I first watched a brief version of Ethel at Fresh Meat 4, in 2015. Since then the piece has undergone immense reworking, and has become one of the most honest and touching personal explorations I’ve seen brought to any stage.
Madeleine Hall has performed at the last two Fringes in a pair of (nearly) silent clown shows. This is not that. When I saw the piece at FM4, I described it as oscillating between moments of controlled chaos and precise finesse. In this iteration, the finesse and precision have remained, and the chaos has become incorporated into it as a sort of consistent driving energetic impulse that carries the show along.
I’m not sure exactly what justifies the choice to employ a series of chairs as the set and props throughout this piece, as the precise symbolic meaning remains unclear, but I must confess that the fact that I don’t know why this choice has been made doesn’t detract in the least from my engagement with the story. Hall proves that a performer who is genuinely interested in the thing they are doing, whatever that might be, is captivating to watch.
The language is precise, and the story heartfelt. When I saw the original piece, I felt like the emotional centre of the story had been hidden from our view as an audience. In this version, Hall presents her experience with a frank honesty that draws us into the emotional journey she undertakes in getting to know her grandmother, Ethel. We see just the right amount of the relationship to extrapolate the rest into our own lives and drive home the emotional impact of the piece.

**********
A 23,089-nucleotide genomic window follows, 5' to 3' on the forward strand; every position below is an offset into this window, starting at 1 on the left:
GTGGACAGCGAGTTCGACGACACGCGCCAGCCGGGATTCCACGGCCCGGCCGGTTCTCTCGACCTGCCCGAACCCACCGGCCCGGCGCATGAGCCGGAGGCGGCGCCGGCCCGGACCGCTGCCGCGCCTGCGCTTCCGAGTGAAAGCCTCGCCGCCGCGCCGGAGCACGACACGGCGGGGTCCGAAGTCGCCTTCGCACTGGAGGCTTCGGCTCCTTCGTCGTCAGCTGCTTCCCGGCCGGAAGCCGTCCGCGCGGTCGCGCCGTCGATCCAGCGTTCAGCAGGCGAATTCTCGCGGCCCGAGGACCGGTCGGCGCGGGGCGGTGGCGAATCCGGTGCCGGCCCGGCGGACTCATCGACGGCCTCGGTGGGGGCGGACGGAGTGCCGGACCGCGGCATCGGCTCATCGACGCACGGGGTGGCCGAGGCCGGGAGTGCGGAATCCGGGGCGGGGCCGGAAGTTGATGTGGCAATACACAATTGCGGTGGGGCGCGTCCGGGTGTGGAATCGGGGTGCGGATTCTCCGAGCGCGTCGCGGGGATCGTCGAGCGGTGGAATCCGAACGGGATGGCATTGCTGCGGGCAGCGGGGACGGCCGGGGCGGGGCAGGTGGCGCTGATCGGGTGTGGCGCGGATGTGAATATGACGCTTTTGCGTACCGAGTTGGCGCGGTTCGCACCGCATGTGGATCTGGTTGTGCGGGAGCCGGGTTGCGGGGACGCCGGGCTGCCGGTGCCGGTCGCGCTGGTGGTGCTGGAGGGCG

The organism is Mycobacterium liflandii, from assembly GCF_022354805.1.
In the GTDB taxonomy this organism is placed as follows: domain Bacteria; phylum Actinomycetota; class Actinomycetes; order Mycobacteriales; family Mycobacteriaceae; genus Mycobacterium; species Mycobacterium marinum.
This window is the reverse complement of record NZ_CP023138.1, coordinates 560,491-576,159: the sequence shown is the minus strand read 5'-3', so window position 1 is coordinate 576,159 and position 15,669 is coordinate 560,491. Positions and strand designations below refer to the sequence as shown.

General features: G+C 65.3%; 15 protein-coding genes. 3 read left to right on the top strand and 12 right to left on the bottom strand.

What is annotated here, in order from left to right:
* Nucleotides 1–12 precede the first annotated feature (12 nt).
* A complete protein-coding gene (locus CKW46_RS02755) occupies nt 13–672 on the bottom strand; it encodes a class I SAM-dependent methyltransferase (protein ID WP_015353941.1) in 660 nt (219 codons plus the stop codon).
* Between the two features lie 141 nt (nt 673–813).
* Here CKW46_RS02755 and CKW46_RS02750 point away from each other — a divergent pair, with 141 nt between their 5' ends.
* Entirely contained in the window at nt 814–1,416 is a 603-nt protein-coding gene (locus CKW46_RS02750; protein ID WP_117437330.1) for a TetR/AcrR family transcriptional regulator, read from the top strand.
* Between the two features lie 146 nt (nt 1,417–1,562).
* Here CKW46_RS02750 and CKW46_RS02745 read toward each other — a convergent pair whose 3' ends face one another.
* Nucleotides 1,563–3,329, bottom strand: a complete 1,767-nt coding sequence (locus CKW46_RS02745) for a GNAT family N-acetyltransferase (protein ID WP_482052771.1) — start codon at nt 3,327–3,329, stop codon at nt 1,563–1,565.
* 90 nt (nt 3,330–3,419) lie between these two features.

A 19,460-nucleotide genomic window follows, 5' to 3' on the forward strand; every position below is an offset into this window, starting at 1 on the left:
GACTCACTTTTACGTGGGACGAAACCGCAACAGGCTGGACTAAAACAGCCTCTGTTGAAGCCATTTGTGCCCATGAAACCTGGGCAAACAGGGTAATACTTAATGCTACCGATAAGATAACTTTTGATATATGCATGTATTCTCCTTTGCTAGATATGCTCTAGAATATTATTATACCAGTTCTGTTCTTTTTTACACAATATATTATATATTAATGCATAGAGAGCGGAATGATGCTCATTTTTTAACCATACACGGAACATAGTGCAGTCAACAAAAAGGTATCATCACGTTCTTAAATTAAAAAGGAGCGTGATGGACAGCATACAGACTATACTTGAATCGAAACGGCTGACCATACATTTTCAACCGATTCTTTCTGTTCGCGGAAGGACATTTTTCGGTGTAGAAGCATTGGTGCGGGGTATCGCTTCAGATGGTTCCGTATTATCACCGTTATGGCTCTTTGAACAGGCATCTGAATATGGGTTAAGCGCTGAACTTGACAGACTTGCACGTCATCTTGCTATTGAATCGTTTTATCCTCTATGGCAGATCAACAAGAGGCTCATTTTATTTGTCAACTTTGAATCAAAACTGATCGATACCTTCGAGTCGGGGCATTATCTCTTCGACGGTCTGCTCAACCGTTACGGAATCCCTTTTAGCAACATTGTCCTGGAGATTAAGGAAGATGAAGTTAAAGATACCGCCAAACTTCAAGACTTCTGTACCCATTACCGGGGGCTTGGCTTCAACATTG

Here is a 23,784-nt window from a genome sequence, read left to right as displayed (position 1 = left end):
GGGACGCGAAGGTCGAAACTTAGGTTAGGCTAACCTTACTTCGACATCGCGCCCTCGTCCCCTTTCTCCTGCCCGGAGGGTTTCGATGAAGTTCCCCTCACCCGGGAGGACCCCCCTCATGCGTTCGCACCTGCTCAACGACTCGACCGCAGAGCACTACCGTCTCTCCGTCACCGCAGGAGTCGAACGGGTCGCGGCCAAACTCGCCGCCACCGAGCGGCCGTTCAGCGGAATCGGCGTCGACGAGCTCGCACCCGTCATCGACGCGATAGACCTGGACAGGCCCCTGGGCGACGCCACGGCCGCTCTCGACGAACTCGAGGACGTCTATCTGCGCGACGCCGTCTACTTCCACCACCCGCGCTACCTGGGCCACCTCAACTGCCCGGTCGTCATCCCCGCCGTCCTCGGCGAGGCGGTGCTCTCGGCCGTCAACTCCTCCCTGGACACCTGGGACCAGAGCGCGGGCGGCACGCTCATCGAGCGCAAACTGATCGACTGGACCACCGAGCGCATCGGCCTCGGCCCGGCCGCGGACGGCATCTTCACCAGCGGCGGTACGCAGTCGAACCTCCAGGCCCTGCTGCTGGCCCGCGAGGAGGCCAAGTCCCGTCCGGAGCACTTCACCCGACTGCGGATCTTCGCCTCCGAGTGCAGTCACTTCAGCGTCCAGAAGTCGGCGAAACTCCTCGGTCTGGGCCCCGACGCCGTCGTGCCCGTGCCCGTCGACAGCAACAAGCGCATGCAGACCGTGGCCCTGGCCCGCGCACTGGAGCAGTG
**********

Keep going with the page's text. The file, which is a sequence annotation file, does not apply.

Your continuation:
The pacing throughout this piece in both movement and language is consistent, without a lot of rise or fall, no matter what is occurring. This mimics the monotony of caring for an individual who can no longer look after their own needs, and the bureaucracy that must be navigated in the healthcare system, but if there is one area of this show that could benefit from some more directorial attention, it would be in providing a little bit more variance. Off the top of the show, I noticed Hall had quite a number of sentence/paragraphs that all ran about the same length at the same rate before which she paused. This had the effect of pushing me out of the intimate interaction that was being cultivated between performer and audience. Before long, however, the deeply personal and genuine story had me hooked.
It’s an interesting juxtaposition between the physical monotony of caring for them and the emotional rollercoaster that providing that care entails, and this piece handles it with great skill and care for its audience. I truly felt like Hall was sharing a bit of her human with us, and holding space for whatever human reaction that provoked in us. This show hits you right in the feels, but softly, tenderly, with genuine care.
Created and Performed by Madeleine Hall
Directed by Mitchell Rose
Produced by Aplombusrhombus
Saturday, June 17 6:00pm
Sunday, June 18 3:30pm